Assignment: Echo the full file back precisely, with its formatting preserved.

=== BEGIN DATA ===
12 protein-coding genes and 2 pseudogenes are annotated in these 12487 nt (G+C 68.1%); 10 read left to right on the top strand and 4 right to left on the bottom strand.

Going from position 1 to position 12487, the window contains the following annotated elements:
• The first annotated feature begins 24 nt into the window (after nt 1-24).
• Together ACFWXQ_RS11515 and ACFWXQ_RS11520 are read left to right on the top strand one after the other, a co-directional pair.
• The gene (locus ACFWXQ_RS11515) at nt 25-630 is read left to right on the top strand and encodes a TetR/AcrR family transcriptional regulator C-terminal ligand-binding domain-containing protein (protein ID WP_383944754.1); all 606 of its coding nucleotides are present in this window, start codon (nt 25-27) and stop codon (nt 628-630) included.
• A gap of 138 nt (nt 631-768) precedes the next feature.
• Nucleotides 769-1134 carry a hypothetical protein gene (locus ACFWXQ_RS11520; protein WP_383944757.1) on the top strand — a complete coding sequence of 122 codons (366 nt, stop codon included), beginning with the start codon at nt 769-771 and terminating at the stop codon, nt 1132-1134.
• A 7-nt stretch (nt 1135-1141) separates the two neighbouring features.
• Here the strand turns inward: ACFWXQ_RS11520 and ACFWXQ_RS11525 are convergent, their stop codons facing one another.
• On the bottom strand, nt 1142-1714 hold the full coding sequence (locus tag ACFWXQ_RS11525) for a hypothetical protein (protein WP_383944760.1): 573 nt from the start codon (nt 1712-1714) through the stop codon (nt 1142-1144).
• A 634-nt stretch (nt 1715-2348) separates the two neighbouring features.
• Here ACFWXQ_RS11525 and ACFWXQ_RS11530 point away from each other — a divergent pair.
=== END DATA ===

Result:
12 protein-coding genes and 2 pseudogenes are annotated in these 12487 nt (G+C 68.1%); 10 read left to right on the top strand and 4 right to left on the bottom strand.

Going from position 1 to position 12487, the window contains the following annotated elements:
• The first annotated feature begins 24 nt into the window (after nt 1-24).
• Together ACFWXQ_RS11515 and ACFWXQ_RS11520 are read left to right on the top strand one after the other, a co-directional pair.
• The gene (locus ACFWXQ_RS11515) at nt 25-630 is read left to right on the top strand and encodes a TetR/AcrR family transcriptional regulator C-terminal ligand-binding domain-containing protein (protein ID WP_383944754.1); all 606 of its coding nucleotides are present in this window, start codon (nt 25-27) and stop codon (nt 628-630) included.
• A gap of 138 nt (nt 631-768) precedes the next feature.
• Nucleotides 769-1134 carry a hypothetical protein gene (locus ACFWXQ_RS11520; protein WP_383944757.1) on the top strand — a complete coding sequence of 122 codons (366 nt, stop codon included), beginning with the start codon at nt 769-771 and terminating at the stop codon, nt 1132-1134.
• A 7-nt stretch (nt 1135-1141) separates the two neighbouring features.
• Here the strand turns inward: ACFWXQ_RS11520 and ACFWXQ_RS11525 are convergent, their stop codons facing one another.
• On the bottom strand, nt 1142-1714 hold the full coding sequence (locus tag ACFWXQ_RS11525) for a hypothetical protein (protein WP_383944760.1): 573 nt from the start codon (nt 1712-1714) through the stop codon (nt 1142-1144).
• A 634-nt stretch (nt 1715-2348) separates the two neighbouring features.
• Here ACFWXQ_RS11525 and ACFWXQ_RS11530 point away from each other — a divergent pair.